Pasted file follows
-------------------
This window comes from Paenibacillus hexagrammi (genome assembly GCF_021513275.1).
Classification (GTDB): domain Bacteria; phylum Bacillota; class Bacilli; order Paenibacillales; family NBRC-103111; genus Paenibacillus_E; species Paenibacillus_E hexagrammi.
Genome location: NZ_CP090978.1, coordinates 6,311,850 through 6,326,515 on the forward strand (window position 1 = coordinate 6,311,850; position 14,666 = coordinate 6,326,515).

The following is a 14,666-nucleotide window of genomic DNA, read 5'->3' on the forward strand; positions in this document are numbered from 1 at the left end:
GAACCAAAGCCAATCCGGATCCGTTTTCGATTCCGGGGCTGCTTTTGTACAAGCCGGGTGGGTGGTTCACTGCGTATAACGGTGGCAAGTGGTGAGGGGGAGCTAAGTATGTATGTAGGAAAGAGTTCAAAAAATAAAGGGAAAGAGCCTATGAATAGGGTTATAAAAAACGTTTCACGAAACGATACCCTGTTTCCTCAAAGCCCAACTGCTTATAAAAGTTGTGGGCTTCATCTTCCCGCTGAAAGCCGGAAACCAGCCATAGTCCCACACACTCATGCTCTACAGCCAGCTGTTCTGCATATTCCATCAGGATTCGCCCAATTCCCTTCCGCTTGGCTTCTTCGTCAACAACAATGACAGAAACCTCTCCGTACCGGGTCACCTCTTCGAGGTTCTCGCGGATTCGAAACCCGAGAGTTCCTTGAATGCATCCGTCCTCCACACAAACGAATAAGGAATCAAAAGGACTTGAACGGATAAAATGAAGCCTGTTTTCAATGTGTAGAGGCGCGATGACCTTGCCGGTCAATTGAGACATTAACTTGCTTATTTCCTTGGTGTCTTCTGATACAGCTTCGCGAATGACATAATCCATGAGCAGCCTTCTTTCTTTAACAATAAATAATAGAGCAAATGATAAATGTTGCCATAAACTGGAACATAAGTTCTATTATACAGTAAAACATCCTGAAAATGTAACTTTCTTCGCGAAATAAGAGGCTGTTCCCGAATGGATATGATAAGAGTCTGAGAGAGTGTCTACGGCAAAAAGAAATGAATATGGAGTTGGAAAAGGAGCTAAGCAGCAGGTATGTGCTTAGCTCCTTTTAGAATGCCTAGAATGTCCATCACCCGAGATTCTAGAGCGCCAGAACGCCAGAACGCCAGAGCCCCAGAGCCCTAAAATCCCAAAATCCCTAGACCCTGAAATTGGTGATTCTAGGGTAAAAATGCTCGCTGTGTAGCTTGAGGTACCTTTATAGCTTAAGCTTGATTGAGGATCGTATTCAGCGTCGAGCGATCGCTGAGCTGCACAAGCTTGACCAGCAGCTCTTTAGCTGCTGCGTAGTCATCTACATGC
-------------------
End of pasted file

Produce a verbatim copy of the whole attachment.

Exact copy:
This window comes from Paenibacillus hexagrammi (genome assembly GCF_021513275.1).
Classification (GTDB): domain Bacteria; phylum Bacillota; class Bacilli; order Paenibacillales; family NBRC-103111; genus Paenibacillus_E; species Paenibacillus_E hexagrammi.
Genome location: NZ_CP090978.1, coordinates 6,311,850 through 6,326,515 on the forward strand (window position 1 = coordinate 6,311,850; position 14,666 = coordinate 6,326,515).

The following is a 14,666-nucleotide window of genomic DNA, read 5'->3' on the forward strand; positions in this document are numbered from 1 at the left end:
GAACCAAAGCCAATCCGGATCCGTTTTCGATTCCGGGGCTGCTTTTGTACAAGCCGGGTGGGTGGTTCACTGCGTATAACGGTGGCAAGTGGTGAGGGGGAGCTAAGTATGTATGTAGGAAAGAGTTCAAAAAATAAAGGGAAAGAGCCTATGAATAGGGTTATAAAAAACGTTTCACGAAACGATACCCTGTTTCCTCAAAGCCCAACTGCTTATAAAAGTTGTGGGCTTCATCTTCCCGCTGAAAGCCGGAAACCAGCCATAGTCCCACACACTCATGCTCTACAGCCAGCTGTTCTGCATATTCCATCAGGATTCGCCCAATTCCCTTCCGCTTGGCTTCTTCGTCAACAACAATGACAGAAACCTCTCCGTACCGGGTCACCTCTTCGAGGTTCTCGCGGATTCGAAACCCGAGAGTTCCTTGAATGCATCCGTCCTCCACACAAACGAATAAGGAATCAAAAGGACTTGAACGGATAAAATGAAGCCTGTTTTCAATGTGTAGAGGCGCGATGACCTTGCCGGTCAATTGAGACATTAACTTGCTTATTTCCTTGGTGTCTTCTGATACAGCTTCGCGAATGACATAATCCATGAGCAGCCTTCTTTCTTTAACAATAAATAATAGAGCAAATGATAAATGTTGCCATAAACTGGAACATAAGTTCTATTATACAGTAAAACATCCTGAAAATGTAACTTTCTTCGCGAAATAAGAGGCTGTTCCCGAATGGATATGATAAGAGTCTGAGAGAGTGTCTACGGCAAAAAGAAATGAATATGGAGTTGGAAAAGGAGCTAAGCAGCAGGTATGTGCTTAGCTCCTTTTAGAATGCCTAGAATGTCCATCACCCGAGATTCTAGAGCGCCAGAACGCCAGAACGCCAGAGCCCCAGAGCCCTAAAATCCCAAAATCCCTAGACCCTGAAATTGGTGATTCTAGGGTAAAAATGCTCGCTGTGTAGCTTGAGGTACCTTTATAGCTTAAGCTTGATTGAGGATCGTATTCAGCGTCGAGCGATCGCTGAGCTGCACAAGCTTGACCAGCAGCTCTTTAGCTGCTGCGTAGTCATCTACATGC